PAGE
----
The rising popularity of Brutalist architecture is being celebrated with the publication today of the Brutalist Washington Map by city guide publisher Blue Crow Media in collaboration with Deane Madsen of Architect Magazine.

The guide features 40 leading examples of Brutalist architecture from the Hirshhorn Museum and the J. Edgar Hoover Building (FBI HQ), Dulles Airport and Georgetown’s Lauinger Library to lesser known buildings like the the Woman’s National Democratic Club Annex, National Presbyterian Church and Reston’s Lake Anne Plaza. Details for each building and metro station, include the location, date and the architect or practice responsible.

Deane Madsen, Associate Editor of Design at Architect Magazine said: “As moreand more examples of classic Brutalism face demolition by neglect, we hope that putting these examples of D.C.’s Brutalist architecture on the map will foster public appreciation that ensures their longevity.”

Brutalism rose to prominence in the mid-1950s, and has its origins in post-war architectural experimentation dealing with new realities of material expense. The style’s forms and ethos evolved out of works by Le Corbusier, who specified béton brut (concrete that is raw or unfinished) in his Unité d’Habitation apartment buildings, the first of which was completed in Marseille in 1952. Architects around the world grew to appreciate the plasticity with which reinforced concrete could be shaped as well as its economical means of construction.

Washington, D.C. experienced comprehensive overhauls in the post-war era, following the Redevelopment Act of 1945. Brutalist architecture proved a fit for government mandates that the new buildings not be identifiable for the agencies they contained, and its economical construction methods proved efficient for structures housing millions of square feet of office space. Architects Nathaniel Owings and I.M. Pei played large roles in master planning efforts surrounding the National Mall, and Harry Weese’s vaulted Metro station design for WMATA was deployed throughout the region starting in 1976.

The Brutalist Washington Map is designed to affirm the value of these buildings and to inspire further consideration of Brutalist architecture today. Priced at $10 USD (£8 GBP) plus shipping, it is available to purchase through Blue Crow’s website, and at the National Building Museum shop in D.C. Two sided, with a map on one side and an introduction to Brutalism and post-war construction in Washington, along with architectural details for each building and photos on the other, it opens to 16.5 inches (420mm) x 23.5 inches (600mm) and folds down to 8.25 inches (210mm) x 6 inches (150mm), and is protected by wide band.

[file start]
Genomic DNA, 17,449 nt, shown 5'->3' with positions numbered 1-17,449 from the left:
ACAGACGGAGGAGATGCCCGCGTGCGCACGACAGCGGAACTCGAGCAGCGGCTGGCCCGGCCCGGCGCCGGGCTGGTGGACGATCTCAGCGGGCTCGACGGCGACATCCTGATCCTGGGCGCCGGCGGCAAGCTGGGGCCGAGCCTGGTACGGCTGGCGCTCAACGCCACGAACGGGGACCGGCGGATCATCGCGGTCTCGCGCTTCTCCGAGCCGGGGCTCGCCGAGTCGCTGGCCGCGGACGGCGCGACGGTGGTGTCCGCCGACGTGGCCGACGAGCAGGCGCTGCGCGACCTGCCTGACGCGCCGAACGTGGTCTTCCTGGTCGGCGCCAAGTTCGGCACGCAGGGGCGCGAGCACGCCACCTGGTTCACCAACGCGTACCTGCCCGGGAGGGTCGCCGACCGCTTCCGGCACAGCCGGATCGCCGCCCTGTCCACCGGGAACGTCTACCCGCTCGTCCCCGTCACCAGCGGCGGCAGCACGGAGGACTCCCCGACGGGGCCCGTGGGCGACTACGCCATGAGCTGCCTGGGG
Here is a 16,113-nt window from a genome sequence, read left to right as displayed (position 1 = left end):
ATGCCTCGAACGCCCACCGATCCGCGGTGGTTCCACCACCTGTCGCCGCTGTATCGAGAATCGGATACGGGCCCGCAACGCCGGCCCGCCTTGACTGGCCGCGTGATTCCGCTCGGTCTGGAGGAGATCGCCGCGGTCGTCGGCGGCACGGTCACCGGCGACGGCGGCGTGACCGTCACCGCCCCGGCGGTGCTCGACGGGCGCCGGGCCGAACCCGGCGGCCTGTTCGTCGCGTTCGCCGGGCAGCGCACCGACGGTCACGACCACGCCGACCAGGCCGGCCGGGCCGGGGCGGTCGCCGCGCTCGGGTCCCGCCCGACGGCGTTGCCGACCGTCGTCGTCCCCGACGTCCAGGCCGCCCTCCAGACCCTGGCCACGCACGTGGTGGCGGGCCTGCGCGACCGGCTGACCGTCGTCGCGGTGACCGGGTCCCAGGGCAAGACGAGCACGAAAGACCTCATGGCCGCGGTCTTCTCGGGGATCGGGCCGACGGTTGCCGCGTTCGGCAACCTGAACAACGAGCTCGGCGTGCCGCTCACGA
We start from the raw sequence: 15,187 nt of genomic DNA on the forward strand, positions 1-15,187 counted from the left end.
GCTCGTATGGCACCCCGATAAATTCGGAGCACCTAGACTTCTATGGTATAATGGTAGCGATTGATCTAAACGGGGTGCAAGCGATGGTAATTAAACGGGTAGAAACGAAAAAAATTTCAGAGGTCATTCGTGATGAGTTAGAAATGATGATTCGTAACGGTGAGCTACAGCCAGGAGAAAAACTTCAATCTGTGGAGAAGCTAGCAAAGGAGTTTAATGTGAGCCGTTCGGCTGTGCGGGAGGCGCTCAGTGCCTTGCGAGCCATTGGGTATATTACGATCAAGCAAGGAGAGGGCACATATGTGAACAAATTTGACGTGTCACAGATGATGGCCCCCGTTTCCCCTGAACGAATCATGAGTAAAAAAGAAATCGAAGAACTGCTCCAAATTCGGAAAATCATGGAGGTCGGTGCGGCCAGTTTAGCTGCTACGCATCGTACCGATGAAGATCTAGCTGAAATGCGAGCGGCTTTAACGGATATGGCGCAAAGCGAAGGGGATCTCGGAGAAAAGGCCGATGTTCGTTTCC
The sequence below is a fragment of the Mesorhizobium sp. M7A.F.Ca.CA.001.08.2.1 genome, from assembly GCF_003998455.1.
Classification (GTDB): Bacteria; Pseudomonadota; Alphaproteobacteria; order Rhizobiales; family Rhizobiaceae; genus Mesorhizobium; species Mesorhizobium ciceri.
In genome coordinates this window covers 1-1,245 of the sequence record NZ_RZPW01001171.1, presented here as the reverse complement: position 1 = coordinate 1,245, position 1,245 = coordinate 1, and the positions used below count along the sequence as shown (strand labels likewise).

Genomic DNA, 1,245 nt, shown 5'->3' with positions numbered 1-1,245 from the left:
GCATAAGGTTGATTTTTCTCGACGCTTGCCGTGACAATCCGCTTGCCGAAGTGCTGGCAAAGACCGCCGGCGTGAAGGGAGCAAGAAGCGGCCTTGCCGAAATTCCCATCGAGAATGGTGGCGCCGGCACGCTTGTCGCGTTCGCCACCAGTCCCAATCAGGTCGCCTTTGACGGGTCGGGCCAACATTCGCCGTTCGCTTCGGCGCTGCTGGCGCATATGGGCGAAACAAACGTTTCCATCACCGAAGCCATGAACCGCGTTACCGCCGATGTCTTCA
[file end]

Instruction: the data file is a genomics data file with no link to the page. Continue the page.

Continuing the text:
This is the Blue Crow Media’s fourth architecture guide, following Brutalist London Map, Art Deco London Map and Constructivist Moscow Map. Modern Berlin Map will be available in November 2016.

For press enquiries:
Derek Lamberton, Blue Crow Media , +44(0)75 4585 2718

About Blue Crow Media
Blue Crow Media is an award -winning London-based independent publisher of
distinctive city guide maps and apps. Brutalist Washington Map is Blue Crow
Media’s 14th folding map guide and second dedicated to Brutalist architecture.
Brutalist Boston Map will be published in 2017.
w: ; i: @bluecrowmaps ; t: @bluecrowmedia

About Deane Madsen
Deane Madsen is the associate editor of design at Architect Magazine. Based in
Washington, D.C., Madsen started @BrutalistDC as a way of celebrating the
capital city’s collection of Brutalist gems, which add texture to corridors of
all-glass lobbyist headquarters. Madsen earned a Master of Architecture degree
from UCLA before altering course to an architecture adjacent career writing about
what makes buildings work.
i: @deane_madsen ; t: @deane_madsen

World Architecture Day x WalkWithLocals x Hirshhorn

World Architecture Day at the Hirshhorn Museum and Sculpture Garden was a smashing success! Many thanks to Hilary-Morgan Watt and Allison Peck from the Hirshhorn and to Carl Maynard of WalkWithLocals for hosting, and thank you to all the 200+ folks who showed up to hear dubious comparisons between strawberry purée as doughnut filling and crushed “Swenson” pink granite as concrete aggregate.

Hirshhorn Celebrates World Architecture Day Oct. 3 With Free Donuts and @BrutalistDC Architecture Tour